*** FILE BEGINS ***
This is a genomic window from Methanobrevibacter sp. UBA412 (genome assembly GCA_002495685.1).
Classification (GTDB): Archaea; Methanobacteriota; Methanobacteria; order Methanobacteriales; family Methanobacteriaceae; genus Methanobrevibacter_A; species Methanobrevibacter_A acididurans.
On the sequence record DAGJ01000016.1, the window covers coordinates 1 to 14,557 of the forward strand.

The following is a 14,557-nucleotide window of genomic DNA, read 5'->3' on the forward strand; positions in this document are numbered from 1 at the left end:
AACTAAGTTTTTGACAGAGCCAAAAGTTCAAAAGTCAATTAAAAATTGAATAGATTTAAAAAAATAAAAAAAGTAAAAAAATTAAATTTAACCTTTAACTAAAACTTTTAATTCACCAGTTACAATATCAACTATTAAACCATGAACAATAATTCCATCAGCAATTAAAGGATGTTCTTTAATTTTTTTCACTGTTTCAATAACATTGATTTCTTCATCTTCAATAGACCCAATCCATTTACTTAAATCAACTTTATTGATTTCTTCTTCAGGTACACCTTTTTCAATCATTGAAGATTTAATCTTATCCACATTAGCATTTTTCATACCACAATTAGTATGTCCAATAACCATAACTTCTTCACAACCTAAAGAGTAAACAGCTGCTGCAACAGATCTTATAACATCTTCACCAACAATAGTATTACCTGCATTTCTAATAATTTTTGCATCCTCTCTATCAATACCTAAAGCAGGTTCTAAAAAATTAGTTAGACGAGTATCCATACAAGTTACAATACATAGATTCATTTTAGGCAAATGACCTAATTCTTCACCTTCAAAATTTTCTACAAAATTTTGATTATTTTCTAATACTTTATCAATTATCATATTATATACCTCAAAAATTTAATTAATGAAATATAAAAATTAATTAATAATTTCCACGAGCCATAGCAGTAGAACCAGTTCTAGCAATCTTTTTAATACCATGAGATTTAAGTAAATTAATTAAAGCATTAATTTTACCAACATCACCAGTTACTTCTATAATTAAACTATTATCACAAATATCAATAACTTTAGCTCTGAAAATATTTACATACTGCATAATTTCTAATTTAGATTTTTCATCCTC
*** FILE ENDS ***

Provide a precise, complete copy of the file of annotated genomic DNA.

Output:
This is a genomic window from Methanobrevibacter sp. UBA412 (genome assembly GCA_002495685.1).
Classification (GTDB): Archaea; Methanobacteriota; Methanobacteria; order Methanobacteriales; family Methanobacteriaceae; genus Methanobrevibacter_A; species Methanobrevibacter_A acididurans.
On the sequence record DAGJ01000016.1, the window covers coordinates 1 to 14,557 of the forward strand.

The following is a 14,557-nucleotide window of genomic DNA, read 5'->3' on the forward strand; positions in this document are numbered from 1 at the left end:
AACTAAGTTTTTGACAGAGCCAAAAGTTCAAAAGTCAATTAAAAATTGAATAGATTTAAAAAAATAAAAAAAGTAAAAAAATTAAATTTAACCTTTAACTAAAACTTTTAATTCACCAGTTACAATATCAACTATTAAACCATGAACAATAATTCCATCAGCAATTAAAGGATGTTCTTTAATTTTTTTCACTGTTTCAATAACATTGATTTCTTCATCTTCAATAGACCCAATCCATTTACTTAAATCAACTTTATTGATTTCTTCTTCAGGTACACCTTTTTCAATCATTGAAGATTTAATCTTATCCACATTAGCATTTTTCATACCACAATTAGTATGTCCAATAACCATAACTTCTTCACAACCTAAAGAGTAAACAGCTGCTGCAACAGATCTTATAACATCTTCACCAACAATAGTATTACCTGCATTTCTAATAATTTTTGCATCCTCTCTATCAATACCTAAAGCAGGTTCTAAAAAATTAGTTAGACGAGTATCCATACAAGTTACAATACATAGATTCATTTTAGGCAAATGACCTAATTCTTCACCTTCAAAATTTTCTACAAAATTTTGATTATTTTCTAATACTTTATCAATTATCATATTATATACCTCAAAAATTTAATTAATGAAATATAAAAATTAATTAATAATTTCCACGAGCCATAGCAGTAGAACCAGTTCTAGCAATCTTTTTAATACCATGAGATTTAAGTAAATTAATTAAAGCATTAATTTTACCAACATCACCAGTTACTTCTATAATTAAACTATTATCACAAATATCAATAACTTTAGCTCTGAAAATATTTACATACTGCATAATTTCTAATTTAGATTTTTCATCCTC